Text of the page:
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Is Binance in Trouble? Or Are Regulators Just Picking On It?

Binance has been attracting plenty of headlines recently, but for all the wrong reasons. The cryptocurrency exchange — the biggest in the world in terms of volume — has been shut down in Ontario (and likely the rest of Canada), barred from “regulated activity” in the UK, and warned by the Japanese Financial Services Agency that it’s operating in Japan illegally.

This isn’t the only trouble Binance has gotten itself into in recent weeks, with the exchange also facing a legal action in Thailand and an investigation in the United States, related to alleged money laundering and tax evasion. With examples of regulator and governmental scrutiny increasing almost by the week, it raises the suspicion that things aren’t entirely legitimate at Binance, and that the exchange could possibly encounter serious difficulties somewhere down the line.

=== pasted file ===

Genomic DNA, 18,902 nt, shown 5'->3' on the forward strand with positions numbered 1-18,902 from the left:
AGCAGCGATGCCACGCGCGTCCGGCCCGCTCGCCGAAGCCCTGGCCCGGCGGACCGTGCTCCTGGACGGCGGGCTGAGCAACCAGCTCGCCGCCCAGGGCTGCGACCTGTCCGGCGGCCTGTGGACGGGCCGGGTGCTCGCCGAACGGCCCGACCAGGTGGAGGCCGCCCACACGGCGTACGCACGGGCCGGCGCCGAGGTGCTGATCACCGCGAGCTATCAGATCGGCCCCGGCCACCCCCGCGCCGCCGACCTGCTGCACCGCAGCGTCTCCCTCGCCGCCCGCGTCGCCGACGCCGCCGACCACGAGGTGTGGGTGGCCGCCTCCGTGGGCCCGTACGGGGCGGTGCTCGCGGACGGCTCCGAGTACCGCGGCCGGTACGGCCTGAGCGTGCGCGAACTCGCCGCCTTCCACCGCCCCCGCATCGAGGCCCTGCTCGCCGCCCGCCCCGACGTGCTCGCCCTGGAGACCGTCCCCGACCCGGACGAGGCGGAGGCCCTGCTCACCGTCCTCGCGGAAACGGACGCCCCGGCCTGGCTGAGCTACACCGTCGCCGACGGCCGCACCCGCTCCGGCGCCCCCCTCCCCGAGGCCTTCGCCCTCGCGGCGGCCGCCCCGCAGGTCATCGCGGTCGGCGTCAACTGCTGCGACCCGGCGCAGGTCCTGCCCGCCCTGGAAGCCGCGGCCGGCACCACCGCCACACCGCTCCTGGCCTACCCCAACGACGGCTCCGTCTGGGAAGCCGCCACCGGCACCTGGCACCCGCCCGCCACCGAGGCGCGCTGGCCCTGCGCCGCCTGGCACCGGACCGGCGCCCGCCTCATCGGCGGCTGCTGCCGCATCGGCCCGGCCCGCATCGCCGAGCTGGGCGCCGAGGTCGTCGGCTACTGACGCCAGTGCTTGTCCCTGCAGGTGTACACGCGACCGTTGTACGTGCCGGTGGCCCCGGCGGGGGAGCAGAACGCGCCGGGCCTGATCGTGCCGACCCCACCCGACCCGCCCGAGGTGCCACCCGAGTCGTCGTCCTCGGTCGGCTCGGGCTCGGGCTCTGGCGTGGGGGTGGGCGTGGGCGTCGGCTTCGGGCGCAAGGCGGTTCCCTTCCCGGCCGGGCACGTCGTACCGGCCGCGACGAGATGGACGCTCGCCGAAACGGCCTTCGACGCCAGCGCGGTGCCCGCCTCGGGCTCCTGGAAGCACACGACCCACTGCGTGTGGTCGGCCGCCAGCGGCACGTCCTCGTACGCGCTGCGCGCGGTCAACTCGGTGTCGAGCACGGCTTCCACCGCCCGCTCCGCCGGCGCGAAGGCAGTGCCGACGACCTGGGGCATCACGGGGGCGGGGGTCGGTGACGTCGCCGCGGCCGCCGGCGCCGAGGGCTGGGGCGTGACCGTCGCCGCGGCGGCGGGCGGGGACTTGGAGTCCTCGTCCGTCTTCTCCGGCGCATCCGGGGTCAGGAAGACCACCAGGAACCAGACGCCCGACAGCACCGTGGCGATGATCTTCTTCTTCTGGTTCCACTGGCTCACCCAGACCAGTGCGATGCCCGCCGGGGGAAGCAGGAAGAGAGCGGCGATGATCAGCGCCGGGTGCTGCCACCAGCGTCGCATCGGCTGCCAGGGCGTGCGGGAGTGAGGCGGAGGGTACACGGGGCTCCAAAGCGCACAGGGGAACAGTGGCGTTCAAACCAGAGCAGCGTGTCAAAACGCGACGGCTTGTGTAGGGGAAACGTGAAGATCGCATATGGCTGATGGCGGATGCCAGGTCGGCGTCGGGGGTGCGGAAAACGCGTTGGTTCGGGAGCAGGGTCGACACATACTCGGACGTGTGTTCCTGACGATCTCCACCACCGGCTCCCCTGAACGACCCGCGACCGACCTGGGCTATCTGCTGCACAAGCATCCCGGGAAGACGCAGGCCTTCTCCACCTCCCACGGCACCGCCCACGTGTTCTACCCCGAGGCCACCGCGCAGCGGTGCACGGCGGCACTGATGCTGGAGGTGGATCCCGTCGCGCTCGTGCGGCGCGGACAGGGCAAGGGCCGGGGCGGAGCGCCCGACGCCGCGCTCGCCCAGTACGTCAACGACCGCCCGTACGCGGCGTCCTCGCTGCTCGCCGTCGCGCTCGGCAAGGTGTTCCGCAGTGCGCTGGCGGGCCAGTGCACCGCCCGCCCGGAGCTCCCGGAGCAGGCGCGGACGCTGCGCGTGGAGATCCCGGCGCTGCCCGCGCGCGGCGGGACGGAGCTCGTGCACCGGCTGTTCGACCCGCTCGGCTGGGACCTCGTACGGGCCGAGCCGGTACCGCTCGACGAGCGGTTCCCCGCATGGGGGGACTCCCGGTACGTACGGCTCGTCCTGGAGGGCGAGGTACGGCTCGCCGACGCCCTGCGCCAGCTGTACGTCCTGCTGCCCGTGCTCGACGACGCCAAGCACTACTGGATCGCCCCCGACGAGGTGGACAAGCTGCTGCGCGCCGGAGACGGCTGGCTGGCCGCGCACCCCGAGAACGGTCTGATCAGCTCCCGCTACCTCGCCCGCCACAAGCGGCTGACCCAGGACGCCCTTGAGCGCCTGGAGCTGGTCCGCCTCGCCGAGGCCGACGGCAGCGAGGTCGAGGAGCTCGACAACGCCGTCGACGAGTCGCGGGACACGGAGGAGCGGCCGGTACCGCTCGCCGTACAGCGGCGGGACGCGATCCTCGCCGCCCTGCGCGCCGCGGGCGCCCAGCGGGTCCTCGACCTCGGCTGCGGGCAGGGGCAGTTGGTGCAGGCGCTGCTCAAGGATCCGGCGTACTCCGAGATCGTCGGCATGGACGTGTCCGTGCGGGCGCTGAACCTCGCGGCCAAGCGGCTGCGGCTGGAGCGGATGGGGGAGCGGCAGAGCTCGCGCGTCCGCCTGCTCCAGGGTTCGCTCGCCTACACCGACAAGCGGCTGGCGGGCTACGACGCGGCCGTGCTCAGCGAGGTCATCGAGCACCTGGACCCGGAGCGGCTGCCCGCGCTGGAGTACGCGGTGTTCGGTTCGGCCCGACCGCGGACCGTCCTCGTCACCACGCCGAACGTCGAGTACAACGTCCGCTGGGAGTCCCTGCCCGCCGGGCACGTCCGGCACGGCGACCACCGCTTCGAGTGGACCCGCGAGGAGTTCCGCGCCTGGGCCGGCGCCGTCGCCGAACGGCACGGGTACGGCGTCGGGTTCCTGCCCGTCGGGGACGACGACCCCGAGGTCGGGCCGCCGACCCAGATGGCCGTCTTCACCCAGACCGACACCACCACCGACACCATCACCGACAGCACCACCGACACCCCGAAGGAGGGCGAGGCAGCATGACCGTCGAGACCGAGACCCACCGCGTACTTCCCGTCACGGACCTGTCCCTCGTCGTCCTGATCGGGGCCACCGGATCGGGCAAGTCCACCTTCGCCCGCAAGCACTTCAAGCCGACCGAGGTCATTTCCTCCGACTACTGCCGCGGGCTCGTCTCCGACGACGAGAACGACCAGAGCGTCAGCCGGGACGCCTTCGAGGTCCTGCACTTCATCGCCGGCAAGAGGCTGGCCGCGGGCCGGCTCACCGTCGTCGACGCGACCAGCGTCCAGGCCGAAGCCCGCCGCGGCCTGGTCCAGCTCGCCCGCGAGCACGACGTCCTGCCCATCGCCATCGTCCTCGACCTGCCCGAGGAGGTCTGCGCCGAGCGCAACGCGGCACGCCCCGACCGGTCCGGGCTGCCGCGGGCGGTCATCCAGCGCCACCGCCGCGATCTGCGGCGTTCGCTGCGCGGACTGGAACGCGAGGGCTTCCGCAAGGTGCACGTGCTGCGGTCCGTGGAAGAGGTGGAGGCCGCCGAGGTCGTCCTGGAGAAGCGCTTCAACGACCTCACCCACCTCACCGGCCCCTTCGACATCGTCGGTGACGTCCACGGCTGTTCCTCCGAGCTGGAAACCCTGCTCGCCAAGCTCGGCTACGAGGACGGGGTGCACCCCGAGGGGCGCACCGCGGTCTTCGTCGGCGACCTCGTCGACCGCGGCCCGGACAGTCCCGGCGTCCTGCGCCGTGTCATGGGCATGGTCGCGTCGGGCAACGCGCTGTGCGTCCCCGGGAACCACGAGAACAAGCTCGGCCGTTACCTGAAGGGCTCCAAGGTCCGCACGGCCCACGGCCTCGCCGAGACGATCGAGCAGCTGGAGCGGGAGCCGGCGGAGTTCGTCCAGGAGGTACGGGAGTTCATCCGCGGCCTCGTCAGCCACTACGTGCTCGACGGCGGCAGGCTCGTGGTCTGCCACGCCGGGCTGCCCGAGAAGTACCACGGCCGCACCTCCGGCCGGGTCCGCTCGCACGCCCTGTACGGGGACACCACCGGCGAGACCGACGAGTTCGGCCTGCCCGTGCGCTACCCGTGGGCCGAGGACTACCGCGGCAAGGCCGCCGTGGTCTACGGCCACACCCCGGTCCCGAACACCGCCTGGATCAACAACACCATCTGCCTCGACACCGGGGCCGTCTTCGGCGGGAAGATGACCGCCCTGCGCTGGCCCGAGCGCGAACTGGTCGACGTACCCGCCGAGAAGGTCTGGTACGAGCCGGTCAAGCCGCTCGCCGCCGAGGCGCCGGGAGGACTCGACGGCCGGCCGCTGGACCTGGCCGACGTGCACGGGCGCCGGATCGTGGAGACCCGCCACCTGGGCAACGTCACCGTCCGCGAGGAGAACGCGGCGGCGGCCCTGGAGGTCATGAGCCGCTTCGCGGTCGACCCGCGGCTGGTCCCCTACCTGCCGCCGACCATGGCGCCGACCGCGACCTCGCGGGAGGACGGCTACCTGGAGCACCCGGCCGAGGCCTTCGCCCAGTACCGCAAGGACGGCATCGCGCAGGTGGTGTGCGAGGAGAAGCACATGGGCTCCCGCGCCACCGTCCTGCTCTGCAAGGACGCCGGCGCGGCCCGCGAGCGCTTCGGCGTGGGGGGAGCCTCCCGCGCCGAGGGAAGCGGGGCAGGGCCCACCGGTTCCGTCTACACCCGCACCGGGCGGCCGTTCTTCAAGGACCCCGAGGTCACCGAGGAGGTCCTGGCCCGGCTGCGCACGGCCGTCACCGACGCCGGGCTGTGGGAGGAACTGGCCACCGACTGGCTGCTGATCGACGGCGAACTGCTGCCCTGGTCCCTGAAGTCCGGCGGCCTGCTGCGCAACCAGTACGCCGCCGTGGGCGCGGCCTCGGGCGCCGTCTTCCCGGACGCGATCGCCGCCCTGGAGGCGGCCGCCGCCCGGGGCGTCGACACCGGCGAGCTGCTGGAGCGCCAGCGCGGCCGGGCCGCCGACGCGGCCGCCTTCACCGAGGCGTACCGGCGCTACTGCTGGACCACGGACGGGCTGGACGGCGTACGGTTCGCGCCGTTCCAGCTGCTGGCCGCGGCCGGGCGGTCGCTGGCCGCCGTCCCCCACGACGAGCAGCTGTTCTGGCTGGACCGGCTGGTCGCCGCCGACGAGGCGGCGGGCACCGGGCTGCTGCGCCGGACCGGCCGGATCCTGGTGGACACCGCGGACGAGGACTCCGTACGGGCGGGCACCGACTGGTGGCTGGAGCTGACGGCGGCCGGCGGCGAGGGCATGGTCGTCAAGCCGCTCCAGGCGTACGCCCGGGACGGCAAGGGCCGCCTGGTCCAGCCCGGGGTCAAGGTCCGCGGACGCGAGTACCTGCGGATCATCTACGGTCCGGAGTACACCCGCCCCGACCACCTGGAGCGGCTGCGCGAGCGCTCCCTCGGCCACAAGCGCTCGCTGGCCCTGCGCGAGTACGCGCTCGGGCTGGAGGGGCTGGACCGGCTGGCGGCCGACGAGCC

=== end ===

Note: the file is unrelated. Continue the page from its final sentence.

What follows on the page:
Is this accurate an assessment? Should users be wary of Binance? Well, there has been online speculation that the exchange has facilitated illegal or even fraudulent practices, as well as recent research suggesting that tether-denominated perpetual contracts for BTC on Binance are the biggest source of volatility in the cryptocurrency market. However, much of the speculation lacks convincing evidence, while it’s likely that regulators and banks are targeting Binance mostly because it’s the biggest (and therefore most visible) exchange.

Binance operating on a mobile device

A List of Binance’s Recent Troubles